Japan opening of 'Barbie' marred by controversy ahead of nuclear memorials

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The Japan opening of "Barbie" was dealt additional setbacks after a voice actor spoke out against a controversial grassroots marketing movement for the hit film and the US ambassador caught flack for promoting the film online.

Barbie, which stars Margot Robbie in the title role, recently grossed $800 million in global box office, helped in part by a viral "Barbenheimer" meme that paired the film with a biopic of nuclear bomb scientist J. Robert Oppenheimer that opened at the same time.

Barbie producer Warner Bros initially latched on to fan-produced memes that depicted Robbie's Barbie with actor Cillian Murphy's Oppenheimer alongside images of nuclear blasts.

But fans were not amused in Japan, which in the coming days will mark the memorials of the atomic bombings of Hiroshima and Nagasaki 78 years ago.

A #NoBarbenheimer hashtag trended online, prompting Warner's Japan division to issue a rare public criticism of its parent company, which then followed with an apology this week.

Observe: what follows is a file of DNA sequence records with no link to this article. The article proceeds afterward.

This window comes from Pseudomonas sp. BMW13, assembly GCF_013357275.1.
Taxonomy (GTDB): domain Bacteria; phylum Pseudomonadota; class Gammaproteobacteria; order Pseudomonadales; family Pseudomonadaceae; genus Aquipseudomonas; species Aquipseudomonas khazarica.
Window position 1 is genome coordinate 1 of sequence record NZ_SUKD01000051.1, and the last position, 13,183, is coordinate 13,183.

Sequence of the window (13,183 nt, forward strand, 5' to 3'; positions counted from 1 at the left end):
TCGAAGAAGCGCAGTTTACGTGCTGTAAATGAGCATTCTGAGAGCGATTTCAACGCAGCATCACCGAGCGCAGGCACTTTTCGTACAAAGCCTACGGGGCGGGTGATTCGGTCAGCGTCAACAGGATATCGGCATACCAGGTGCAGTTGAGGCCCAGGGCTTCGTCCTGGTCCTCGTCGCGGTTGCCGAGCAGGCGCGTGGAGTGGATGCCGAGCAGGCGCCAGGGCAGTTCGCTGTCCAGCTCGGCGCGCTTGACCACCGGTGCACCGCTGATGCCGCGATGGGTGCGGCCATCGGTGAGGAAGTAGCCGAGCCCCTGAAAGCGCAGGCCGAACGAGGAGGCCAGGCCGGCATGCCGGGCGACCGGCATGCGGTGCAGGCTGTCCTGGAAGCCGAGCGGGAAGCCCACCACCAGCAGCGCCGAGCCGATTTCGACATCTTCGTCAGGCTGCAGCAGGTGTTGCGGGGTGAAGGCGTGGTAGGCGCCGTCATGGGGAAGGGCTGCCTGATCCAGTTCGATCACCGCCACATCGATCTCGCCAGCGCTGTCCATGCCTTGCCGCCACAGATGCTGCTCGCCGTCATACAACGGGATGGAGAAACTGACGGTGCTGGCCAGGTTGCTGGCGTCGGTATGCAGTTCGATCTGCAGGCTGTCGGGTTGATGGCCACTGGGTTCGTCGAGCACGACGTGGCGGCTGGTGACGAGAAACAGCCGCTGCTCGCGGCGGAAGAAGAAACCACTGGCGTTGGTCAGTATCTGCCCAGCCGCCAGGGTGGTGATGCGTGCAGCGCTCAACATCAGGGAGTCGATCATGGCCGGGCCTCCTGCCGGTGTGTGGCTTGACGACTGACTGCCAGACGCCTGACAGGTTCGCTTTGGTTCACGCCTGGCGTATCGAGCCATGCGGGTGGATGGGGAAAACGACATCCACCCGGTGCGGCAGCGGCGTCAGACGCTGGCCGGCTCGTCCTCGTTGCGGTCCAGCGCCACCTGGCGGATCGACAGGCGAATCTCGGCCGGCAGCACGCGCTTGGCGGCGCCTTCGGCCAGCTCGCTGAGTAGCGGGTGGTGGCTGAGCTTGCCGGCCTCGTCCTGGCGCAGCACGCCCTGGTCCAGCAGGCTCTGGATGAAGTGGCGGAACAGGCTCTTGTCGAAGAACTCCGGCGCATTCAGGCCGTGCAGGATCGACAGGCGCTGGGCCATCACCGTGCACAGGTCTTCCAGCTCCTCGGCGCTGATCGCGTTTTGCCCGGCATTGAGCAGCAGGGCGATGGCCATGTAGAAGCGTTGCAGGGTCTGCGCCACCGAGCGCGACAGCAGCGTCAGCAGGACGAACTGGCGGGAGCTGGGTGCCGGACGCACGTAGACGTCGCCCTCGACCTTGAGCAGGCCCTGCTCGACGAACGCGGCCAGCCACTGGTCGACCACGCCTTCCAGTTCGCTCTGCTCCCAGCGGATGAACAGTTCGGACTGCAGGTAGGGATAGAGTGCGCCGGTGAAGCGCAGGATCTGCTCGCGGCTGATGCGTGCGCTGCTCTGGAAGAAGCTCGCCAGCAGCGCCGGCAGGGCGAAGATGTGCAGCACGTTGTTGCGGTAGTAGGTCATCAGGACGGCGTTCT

Mitsuki Takahata, who voices Barbie in the dubbed Japanese version, posted on Instagram on Wednesday that she was dismayed upon learning of the memes marketing campaign and considered dropping out of a promotional event in Tokyo hyping its opening on August 11.

"This incident is really, really disappointing," she posted.

The media-savvy US Ambassador to Japan Rahm Emanuel posted a picture of his meeting with director Greta Gerwig, but the response online was chilly.

"Your post at this time will get on the nerves of many Japanese, and will further solidify their resolve to never go to see that movie," replied a poster known as tsuredzure on the X platform, formerly known as Twitter.

No Japan release date has been announced for Oppenheimer, which chronicles the creation of the atomic bomb. The film has been criticised for largely ignoring the weapon's destruction in Japan towards the end of World War II, obliterating two major cities and accounting for more than 200,000 deaths.

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